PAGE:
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Sailendra Nath Ghosal Vs. Smt. Ena Dutta - Court Judgment

LegalCrystal Citation
SubjectTenancy;Constitution
CourtKolkata High Court
Decided On
Case NumberL.P.A. No. 14 of 1969
Judge
Reported inAIR1973Cal128
ActsCode of Civil Procedure (CPC) , 1908 - Section 100 - Order 41, Rule 35; ;Evidence Act, 1872 - Section 110
AppellantSailendra Nath Ghosal
RespondentSmt. Ena Dutta
Appellant AdvocateS.C. Das Gupta and ;Himadri Sankar Majumdar, Advs.
Respondent AdvocateR.K. Bhattacharjee and ;Madan Mohan Ghose, Advs.
DispositionAppeal dismissed
Cases ReferredKalvani Dutt v. Pra
Excerpt:
- .....a suit jeor ejectment against the defendant on the ground of reasonable requirement of the suit premises. the case of the plaintiff was that the defendant had been a tenant under one biswanath mallick in respect of the suit premises which is the ground floor of premises no. 89/a, garpar road, calcutta at a monthly rent of rs. 28/- payable according to the english calendar month. the plaintiff purchased the premises no. 89/a. garpar road from its owner for valuable consideration by a registered conveyance dated february 18, 1966. as the plaintiff required the suit premises for her own use and occupation, she determined the tenancy of the defendant by a notice to quit and that the defendant, not having vacated the suit premises in terms of the notice, the suit was instituted by the.....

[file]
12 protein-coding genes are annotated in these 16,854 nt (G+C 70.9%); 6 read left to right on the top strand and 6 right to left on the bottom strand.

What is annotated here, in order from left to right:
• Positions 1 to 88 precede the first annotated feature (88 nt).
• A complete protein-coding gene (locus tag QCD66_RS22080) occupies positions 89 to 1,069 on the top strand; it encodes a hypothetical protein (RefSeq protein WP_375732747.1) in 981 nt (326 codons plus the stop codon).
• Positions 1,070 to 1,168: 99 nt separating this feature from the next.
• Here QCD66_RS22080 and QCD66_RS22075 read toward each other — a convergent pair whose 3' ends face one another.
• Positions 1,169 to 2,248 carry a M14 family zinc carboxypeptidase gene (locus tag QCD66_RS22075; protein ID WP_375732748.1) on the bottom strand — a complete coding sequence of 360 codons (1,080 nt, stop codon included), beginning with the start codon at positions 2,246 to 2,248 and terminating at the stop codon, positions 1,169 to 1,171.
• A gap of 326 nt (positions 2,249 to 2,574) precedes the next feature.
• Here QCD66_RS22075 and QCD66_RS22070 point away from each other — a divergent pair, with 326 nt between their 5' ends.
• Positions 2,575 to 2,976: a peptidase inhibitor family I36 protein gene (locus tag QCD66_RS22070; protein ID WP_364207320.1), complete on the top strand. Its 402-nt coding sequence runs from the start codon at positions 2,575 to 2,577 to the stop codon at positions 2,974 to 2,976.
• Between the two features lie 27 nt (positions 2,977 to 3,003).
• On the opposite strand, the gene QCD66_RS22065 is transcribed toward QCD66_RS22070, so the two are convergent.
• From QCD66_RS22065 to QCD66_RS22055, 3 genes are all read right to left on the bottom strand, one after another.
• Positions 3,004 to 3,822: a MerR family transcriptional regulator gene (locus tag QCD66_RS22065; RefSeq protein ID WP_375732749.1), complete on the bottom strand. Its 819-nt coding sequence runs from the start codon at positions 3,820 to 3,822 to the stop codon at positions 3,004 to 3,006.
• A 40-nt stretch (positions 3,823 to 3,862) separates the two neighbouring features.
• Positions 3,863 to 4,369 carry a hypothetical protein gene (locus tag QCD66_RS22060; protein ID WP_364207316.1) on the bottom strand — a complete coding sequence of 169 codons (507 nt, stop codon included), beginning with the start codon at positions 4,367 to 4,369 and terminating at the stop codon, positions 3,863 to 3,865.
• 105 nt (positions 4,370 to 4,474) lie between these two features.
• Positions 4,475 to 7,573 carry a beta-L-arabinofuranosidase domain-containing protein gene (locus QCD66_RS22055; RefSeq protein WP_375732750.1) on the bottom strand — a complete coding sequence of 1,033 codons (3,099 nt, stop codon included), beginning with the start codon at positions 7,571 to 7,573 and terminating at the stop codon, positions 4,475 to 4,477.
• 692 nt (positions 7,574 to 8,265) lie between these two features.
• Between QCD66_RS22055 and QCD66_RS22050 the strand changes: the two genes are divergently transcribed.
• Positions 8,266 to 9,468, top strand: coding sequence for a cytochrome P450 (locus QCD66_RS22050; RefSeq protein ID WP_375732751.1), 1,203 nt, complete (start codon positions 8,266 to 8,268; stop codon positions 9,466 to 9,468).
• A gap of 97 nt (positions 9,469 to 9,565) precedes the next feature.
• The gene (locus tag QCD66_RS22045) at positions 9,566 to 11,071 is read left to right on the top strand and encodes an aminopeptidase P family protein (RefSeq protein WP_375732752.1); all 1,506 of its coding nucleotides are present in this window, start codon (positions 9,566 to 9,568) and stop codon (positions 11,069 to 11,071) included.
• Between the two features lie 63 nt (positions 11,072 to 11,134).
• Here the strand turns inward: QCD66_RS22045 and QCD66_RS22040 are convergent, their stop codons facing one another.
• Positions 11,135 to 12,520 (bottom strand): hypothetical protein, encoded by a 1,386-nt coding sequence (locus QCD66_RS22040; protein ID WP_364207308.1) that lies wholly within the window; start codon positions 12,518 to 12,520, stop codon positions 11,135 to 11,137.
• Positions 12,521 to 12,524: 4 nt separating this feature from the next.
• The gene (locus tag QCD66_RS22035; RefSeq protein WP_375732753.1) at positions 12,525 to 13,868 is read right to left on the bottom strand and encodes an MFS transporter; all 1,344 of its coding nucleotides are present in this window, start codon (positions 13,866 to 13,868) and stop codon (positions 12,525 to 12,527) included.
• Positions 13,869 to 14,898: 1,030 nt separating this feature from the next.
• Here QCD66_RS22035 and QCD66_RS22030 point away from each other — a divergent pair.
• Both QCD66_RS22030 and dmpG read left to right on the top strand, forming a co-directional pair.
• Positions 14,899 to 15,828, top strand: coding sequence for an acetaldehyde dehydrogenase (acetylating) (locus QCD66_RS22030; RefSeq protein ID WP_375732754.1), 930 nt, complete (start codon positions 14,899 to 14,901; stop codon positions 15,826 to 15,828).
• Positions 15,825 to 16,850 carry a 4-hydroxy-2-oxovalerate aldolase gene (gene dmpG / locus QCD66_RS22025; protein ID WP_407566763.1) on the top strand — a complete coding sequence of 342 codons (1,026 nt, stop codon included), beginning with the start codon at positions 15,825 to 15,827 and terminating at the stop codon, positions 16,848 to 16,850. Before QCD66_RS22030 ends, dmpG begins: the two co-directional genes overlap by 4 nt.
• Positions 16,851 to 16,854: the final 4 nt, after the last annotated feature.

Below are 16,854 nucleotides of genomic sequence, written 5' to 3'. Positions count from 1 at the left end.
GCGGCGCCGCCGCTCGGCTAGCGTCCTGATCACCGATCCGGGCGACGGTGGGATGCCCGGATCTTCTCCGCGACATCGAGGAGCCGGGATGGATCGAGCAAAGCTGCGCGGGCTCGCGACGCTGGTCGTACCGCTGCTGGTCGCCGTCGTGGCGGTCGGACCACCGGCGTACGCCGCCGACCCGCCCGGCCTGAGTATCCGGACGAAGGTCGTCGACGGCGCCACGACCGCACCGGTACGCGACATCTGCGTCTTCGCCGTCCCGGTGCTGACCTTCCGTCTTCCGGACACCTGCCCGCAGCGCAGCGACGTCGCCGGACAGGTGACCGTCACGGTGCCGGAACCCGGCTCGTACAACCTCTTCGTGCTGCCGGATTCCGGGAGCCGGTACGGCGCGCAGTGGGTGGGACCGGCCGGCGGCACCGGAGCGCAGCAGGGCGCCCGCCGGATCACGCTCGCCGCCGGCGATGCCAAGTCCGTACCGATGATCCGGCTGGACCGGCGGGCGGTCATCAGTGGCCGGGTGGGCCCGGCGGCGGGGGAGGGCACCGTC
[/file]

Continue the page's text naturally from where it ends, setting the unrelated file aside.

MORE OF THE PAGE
Judgment:

M.M. Dutt, J.

1. This appeal under Clause (15) of the Letters Patent against the judgment of our learned brotherSalil Kumar Dutt. J. Is at the instance of the defendant in a suit for ejectment.

2. The plaintiff instituted a suit JEor ejectment against the defendant on the ground of reasonable requirement of the suit premises. The case of the plaintiff was that the defendant had been a tenant under one Biswanath Mallick in respect of the suit premises which is the ground floor of premises No. 89/A, Garpar Road, Calcutta at a monthly rent of Rs. 28/- payable according to the English Calendar month. The plaintiff purchased the premises no. 89/A. Garpar Road from Its owner for valuable consideration by a registered conveyance dated February 18, 1966. As the plaintiff required the suit premises for her own use and occupation, she determined the tenancy of the defendant by a notice to quit and that the defendant, not having vacated the suit premises in terms of the notice, the suit was instituted by the plaintiff for ejectment of the defendant from the suit pre-mises.

3. The defendant denied that the plaintiff was the owner of the suit pre-mises. It was alleged by the defendant that the premises No. 89/A. Garpar Road was purchased by the plaintiff's husband and his brothers in the benami of the plaintiff. The defendant contended that the suit was not maintainable at the instance of the plaintiff. The defendant also denied that the plaintiff reasonably required the suit premises for her own use and occupation. It was alleged that the suit was instituted by the plaintiff with the ulterior motive for obtaining higher rent.